Steel production in India

Rise in import prices will increase the production of steel makers in India

The opening up of China’s economy, which accounts for almost a fifth of global GDP, will open up additional opportunities for India’s steel sector. Financial Express informs about it.

According to JSW Group CFO Seshagiri Rao, China would be looking at consumption-led recovery rather than investment-led growth, which indicates that large investments would not be made in infrastructure development. This would be an opportunity for India as China won’t produce more steel, and Indian producers would be able to replace them in supplying steel to other countries. Seshagiri Rao also sees China as a market for Indian exports when there is less production there.

At the same time, Vijay Sharma, director at Jindal Stainless, is more cautious in his forecasts. He reminds that Indian companies should be wary of the Chinese way of doing business. When it comes to producing of steel and stainless steel, and other products, China has much more capacity than its requirements and it has a precedent of dumping products across the US, EU, Japan and other nations, including India.

Director of Jindal Stainless noted that most countries have introduced anti-dumping or other duties against China. He recalled that Chinese companies have started the production of stainless steel in Indonesia, where the capacity is many times higher than the steel consumption in the country. This has led to the fact that most of the products are exported. In addition, it is about subsidizing companies from the governments of Indonesia and China, so it is very difficult to compete with them.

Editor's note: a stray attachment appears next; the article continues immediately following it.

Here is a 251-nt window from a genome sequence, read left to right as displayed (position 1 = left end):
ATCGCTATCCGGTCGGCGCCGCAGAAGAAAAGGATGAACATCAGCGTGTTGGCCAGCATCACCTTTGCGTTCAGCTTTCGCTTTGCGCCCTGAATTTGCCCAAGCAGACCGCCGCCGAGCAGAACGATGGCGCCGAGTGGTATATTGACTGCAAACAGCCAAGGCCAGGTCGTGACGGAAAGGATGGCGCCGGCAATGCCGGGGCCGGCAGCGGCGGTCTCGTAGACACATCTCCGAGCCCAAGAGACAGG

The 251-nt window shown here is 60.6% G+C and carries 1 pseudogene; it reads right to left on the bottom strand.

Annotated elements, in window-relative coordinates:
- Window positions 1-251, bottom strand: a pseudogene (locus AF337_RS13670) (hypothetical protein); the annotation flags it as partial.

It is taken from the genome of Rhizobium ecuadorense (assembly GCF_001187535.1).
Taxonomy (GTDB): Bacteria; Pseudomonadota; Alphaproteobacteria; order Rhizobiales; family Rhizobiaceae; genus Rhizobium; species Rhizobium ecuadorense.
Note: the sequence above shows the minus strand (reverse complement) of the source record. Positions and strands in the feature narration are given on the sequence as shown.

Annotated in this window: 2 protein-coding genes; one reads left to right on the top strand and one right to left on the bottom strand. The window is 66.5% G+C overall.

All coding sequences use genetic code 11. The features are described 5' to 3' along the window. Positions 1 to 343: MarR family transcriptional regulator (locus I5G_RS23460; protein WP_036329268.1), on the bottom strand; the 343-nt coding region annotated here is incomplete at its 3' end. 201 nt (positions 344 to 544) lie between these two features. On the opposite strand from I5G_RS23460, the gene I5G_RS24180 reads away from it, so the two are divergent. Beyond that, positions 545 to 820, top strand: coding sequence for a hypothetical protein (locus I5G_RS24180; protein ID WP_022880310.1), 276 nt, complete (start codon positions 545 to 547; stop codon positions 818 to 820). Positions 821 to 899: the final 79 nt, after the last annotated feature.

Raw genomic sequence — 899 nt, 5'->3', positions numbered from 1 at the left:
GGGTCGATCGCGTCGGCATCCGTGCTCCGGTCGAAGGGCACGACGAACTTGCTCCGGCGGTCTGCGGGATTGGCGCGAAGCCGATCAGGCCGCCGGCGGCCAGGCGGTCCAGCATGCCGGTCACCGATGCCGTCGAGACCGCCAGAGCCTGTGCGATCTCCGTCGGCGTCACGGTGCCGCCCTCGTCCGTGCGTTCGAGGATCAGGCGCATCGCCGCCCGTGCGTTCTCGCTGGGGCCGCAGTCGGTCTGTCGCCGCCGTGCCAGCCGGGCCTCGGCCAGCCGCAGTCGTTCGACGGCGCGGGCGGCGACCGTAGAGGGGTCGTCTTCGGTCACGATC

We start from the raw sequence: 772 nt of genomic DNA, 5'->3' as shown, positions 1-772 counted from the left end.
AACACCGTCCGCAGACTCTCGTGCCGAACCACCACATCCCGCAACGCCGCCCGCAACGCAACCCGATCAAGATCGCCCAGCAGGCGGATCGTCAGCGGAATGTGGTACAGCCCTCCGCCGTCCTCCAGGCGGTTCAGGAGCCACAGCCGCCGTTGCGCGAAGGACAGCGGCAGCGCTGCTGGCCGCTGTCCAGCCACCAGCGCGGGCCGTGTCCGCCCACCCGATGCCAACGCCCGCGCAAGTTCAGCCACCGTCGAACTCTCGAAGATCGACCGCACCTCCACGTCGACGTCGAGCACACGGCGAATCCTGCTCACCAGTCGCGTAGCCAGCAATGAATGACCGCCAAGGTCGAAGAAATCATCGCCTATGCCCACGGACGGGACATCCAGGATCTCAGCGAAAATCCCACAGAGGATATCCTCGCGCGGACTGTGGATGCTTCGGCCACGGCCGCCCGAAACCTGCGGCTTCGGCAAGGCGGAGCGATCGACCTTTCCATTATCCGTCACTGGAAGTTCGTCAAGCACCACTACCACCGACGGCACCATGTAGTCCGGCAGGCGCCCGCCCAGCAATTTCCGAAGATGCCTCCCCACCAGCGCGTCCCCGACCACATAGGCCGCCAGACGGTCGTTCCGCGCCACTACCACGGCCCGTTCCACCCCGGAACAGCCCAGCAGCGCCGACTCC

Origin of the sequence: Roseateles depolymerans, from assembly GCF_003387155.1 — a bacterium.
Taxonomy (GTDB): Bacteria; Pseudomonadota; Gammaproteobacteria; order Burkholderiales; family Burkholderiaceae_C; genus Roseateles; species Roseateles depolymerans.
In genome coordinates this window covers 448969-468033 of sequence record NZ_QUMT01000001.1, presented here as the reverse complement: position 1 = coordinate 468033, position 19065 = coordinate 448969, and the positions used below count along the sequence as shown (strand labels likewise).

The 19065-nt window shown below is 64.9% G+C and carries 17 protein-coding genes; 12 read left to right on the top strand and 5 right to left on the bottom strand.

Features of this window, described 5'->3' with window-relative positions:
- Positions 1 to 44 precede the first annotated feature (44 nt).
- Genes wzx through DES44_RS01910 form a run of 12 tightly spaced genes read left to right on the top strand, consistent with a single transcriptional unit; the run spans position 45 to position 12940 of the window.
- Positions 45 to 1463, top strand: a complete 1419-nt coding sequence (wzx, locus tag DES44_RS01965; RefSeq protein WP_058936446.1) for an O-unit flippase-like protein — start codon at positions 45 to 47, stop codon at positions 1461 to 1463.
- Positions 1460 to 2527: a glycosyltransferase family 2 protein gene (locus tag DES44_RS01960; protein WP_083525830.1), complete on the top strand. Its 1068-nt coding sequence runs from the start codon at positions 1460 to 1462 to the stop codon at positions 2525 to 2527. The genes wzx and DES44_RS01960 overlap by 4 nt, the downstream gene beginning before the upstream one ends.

According to Hetal Gandhi, director-research at Crisil Market Intelligence & Analytics, the opening up of the Chinese economy has led to a rise in global prices and a sharp rise in Chinese steel prices by over 20% from November lows. Imports will rise in price again, which will help Indian players to increase production. However, the benefit will only be limited to import substitution in the short term, and this is likely to happen no earlier than February 2023.

As GMK Center reported earlier, in 2022, the steelmakers of India reduced exports of steel (rolled products and semi-finished products) by 43% compared to 2021 – to 10.45 million tons. TThe country’s steel sector was seriously affected by the introduction of a 15% export duty on finished steel products last May. The duty was abolished in November 2022, which made it possible to increase the volume of exports in December.

Also, India, in the process of negotiating a new trade agreement, will seek relaxation of quotas and trade duties on steel imports into the EU. Negotiations are planned to be completed by the end of 2023.